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Poetry: Fight Song [#napowrimo2011]

Posted in blame society, creativity, daughter, napowrimo, ranting, torch-passing, writing on April 12th, 2011 by Hannibal Tabu
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Is this late? Am I behind? I can’t tell.

I really look forward to workshopping this one of these days, as some of the lines really hooked me.

Art is most sacred battleground in data war.

Equations to inflation,
dinosaurs to Dyno-Mutt,
Ineffable iotas of information
comprise every monolith and monologue,
Schroedinger to Eisenberg,
Dwayne McDuffie to William Shakespeare,
there are no differences
there is only one thing.

Yet ministers of defense deliver shrapnel sermons
preaching salvo salvation,
re-education through superior firepower
spreading our way of life,
sponsored by British Petroleum.

I hold hand me down hustle as my weapon,
Inherited insurgency,
sworn to hold that line
hold that note
holding back the tears
to load them like bullets
into recoilless vignettes.
Friends, Romans, crusaders,
peacekeepers, contractors, special forces,
There are no differences.
There is only one thing.

Battle lines drawn
Impermanent ink
Real work’s done in editing.
We can fix it in post.
We’re at war with Eastasia.
We’ve always been at war with Eastasia.

I am a universal soldier.

Thirty eighth tour of duty,
I proudly serve
legacy of literature
from pimp pick up lines
to published poetry,
face first in the trenches,
take next hill so neither daughter will.
Let them fight from higher ground.

Maybe they’ll find out who’s winning.

“Universal Soldier”
By Hannibal Tabu

My brain wants to make the art piece more prevalent near the end to balance the first line, but I don’t know if it’s right. Like I said, workshop. First drafts are just that.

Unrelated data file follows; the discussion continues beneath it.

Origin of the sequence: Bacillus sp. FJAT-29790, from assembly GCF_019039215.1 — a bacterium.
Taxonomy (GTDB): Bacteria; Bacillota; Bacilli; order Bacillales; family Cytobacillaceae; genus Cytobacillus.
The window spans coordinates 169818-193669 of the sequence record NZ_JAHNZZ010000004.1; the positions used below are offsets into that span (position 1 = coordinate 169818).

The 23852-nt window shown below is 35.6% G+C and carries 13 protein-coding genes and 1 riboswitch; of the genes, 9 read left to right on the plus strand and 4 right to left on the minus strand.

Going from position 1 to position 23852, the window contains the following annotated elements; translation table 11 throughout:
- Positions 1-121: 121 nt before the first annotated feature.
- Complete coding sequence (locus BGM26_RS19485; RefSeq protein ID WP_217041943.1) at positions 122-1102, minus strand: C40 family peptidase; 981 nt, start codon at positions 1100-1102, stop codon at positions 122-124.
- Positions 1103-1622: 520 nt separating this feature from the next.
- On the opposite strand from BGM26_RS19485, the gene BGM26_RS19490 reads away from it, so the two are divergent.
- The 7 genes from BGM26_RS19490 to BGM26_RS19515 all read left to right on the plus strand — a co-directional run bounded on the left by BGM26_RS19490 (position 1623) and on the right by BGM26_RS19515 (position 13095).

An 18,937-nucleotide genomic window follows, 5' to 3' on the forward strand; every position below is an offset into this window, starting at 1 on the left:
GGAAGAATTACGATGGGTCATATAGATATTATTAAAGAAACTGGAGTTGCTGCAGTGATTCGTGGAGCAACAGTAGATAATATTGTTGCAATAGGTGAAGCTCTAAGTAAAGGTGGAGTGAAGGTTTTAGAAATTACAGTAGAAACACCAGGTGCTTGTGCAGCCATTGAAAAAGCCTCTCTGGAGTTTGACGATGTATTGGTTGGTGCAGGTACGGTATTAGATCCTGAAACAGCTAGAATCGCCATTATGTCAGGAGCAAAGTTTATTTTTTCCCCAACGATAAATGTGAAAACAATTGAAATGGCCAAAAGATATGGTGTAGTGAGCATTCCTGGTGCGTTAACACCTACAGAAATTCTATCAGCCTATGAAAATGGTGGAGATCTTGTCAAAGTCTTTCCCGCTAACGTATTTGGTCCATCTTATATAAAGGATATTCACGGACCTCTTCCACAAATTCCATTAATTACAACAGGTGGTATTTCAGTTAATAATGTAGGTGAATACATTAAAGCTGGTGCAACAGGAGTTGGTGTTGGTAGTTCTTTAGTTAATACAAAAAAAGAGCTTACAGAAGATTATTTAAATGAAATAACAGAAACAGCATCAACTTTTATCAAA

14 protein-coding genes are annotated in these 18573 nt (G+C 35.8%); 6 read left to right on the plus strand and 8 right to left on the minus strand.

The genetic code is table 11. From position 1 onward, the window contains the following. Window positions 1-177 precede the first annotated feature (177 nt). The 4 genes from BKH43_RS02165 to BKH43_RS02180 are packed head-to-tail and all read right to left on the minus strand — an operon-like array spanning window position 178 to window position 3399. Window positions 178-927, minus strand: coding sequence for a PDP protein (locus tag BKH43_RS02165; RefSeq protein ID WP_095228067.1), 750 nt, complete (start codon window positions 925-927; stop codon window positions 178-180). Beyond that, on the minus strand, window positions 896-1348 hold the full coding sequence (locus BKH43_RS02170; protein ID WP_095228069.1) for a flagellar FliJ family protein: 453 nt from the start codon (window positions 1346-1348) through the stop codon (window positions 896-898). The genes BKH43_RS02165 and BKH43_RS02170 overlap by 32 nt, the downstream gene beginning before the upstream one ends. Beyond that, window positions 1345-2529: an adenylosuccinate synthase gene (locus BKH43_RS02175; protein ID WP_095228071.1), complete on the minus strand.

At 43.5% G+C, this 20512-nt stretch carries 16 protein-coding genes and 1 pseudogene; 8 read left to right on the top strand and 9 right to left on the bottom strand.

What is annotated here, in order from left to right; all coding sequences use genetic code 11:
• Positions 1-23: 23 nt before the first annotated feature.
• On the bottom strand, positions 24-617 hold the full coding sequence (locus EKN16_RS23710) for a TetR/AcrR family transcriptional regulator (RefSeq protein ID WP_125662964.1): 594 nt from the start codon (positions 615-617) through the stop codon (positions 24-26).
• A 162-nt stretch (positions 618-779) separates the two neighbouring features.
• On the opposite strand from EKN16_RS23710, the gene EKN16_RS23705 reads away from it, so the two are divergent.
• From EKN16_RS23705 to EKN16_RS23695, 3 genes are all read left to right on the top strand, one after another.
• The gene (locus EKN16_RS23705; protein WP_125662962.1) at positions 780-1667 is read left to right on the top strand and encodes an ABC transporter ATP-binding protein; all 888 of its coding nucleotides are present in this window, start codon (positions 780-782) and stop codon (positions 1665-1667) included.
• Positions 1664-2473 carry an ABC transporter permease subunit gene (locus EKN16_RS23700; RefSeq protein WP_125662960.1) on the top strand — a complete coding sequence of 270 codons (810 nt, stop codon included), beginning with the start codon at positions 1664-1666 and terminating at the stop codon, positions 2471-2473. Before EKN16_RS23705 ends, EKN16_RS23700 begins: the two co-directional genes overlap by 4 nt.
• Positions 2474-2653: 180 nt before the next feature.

See you tomorrow.

Playing (Music): “Respect Yourself” by Bruce Willis

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Comics: The Commentary Track for the February 23rd Buy Pile

Posted in 104, awesomeness, bad ideas, blame society, buy pile, comics reviews on February 24th, 2011 by Hannibal Tabu
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Every week I do a column full of comic book reviews as I’ve done since March 2003 and currently published at Comic Book Resources. Then, after the reviews post, I try to come over to my blog and expand on the thoughts and ideas listed there. Sometimes it’s profound, sometimes it’s gibberish, but it’s always about comics … let’s see what we get this week!

What? This week’s reviews

OUR BLACK, SHINING PRINCE: I’m very upset by a number of things. I’m very upset that Dwayne McDuffie is dead — his wisdom is gone from the world, his talent is gone, his stories are gone. That’s no good.

I’m upset that I didn’t really realize what a presence he had, nor how important he was to me, until after he was gone because I didn’t have any conception that he might be a finite property. I recently wrote a lot of things that I should have said when he was alive, and I’m a douche commander for not doing that.

This has been a big part of my social networking this week — I told this great story about Scotland that Dwayne told me some years ago and I’ve been non stop on tweets and Facebook about it. I believe I’ve explained my reasons well enough, but I’ll do one last story, and close it down.

Dwayne McDuffie loved the show Sports Night. As did I — we believed that our common love for it doomed its chances on network television. Any show we both loved that fervently had to die — the world wasn’t built to make us happy that way. We once talked about TV shows we’d loved, and hit about an 80 percent rate of common themes.

Now he’s been cancelled by a faulty ticker, and I’m staring at the screen again. Upsetting stuff.